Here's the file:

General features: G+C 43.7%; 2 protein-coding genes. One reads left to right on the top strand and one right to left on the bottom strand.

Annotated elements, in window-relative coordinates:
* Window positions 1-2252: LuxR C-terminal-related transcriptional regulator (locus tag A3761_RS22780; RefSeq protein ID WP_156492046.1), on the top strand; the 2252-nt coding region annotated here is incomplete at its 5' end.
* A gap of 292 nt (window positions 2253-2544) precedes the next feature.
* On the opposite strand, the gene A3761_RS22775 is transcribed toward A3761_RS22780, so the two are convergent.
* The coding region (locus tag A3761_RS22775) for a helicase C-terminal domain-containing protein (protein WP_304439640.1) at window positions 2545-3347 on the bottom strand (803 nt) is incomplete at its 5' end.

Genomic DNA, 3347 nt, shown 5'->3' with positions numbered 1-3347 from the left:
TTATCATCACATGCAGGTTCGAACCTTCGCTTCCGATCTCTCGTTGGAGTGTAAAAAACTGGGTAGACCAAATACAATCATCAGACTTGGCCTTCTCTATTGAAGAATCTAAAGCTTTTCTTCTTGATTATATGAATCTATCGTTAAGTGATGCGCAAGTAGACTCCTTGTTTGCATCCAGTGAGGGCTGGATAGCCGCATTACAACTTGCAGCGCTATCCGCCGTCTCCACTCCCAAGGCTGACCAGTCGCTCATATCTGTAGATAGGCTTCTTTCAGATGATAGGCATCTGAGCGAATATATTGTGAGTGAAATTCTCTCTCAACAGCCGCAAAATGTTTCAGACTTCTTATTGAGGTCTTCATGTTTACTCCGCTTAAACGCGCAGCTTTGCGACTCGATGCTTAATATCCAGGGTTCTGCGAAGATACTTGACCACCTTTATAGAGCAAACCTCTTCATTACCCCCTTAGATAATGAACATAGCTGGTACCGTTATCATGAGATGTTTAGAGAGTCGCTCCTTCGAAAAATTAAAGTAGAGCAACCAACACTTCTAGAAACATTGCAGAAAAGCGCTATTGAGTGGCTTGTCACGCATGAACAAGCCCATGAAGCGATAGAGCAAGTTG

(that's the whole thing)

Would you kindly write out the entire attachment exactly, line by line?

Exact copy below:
General features: G+C 43.7%; 2 protein-coding genes. One reads left to right on the top strand and one right to left on the bottom strand.

Annotated elements, in window-relative coordinates:
* Window positions 1-2252: LuxR C-terminal-related transcriptional regulator (locus tag A3761_RS22780; RefSeq protein ID WP_156492046.1), on the top strand; the 2252-nt coding region annotated here is incomplete at its 5' end.
* A gap of 292 nt (window positions 2253-2544) precedes the next feature.
* On the opposite strand, the gene A3761_RS22775 is transcribed toward A3761_RS22780, so the two are convergent.
* The coding region (locus tag A3761_RS22775) for a helicase C-terminal domain-containing protein (protein WP_304439640.1) at window positions 2545-3347 on the bottom strand (803 nt) is incomplete at its 5' end.

Genomic DNA, 3347 nt, shown 5'->3' with positions numbered 1-3347 from the left:
TTATCATCACATGCAGGTTCGAACCTTCGCTTCCGATCTCTCGTTGGAGTGTAAAAAACTGGGTAGACCAAATACAATCATCAGACTTGGCCTTCTCTATTGAAGAATCTAAAGCTTTTCTTCTTGATTATATGAATCTATCGTTAAGTGATGCGCAAGTAGACTCCTTGTTTGCATCCAGTGAGGGCTGGATAGCCGCATTACAACTTGCAGCGCTATCCGCCGTCTCCACTCCCAAGGCTGACCAGTCGCTCATATCTGTAGATAGGCTTCTTTCAGATGATAGGCATCTGAGCGAATATATTGTGAGTGAAATTCTCTCTCAACAGCCGCAAAATGTTTCAGACTTCTTATTGAGGTCTTCATGTTTACTCCGCTTAAACGCGCAGCTTTGCGACTCGATGCTTAATATCCAGGGTTCTGCGAAGATACTTGACCACCTTTATAGAGCAAACCTCTTCATTACCCCCTTAGATAATGAACATAGCTGGTACCGTTATCATGAGATGTTTAGAGAGTCGCTCCTTCGAAAAATTAAAGTAGAGCAACCAACACTTCTAGAAACATTGCAGAAAAGCGCTATTGAGTGGCTTGTCACGCATGAACAAGCCCATGAAGCGATAGAGCAAGTTG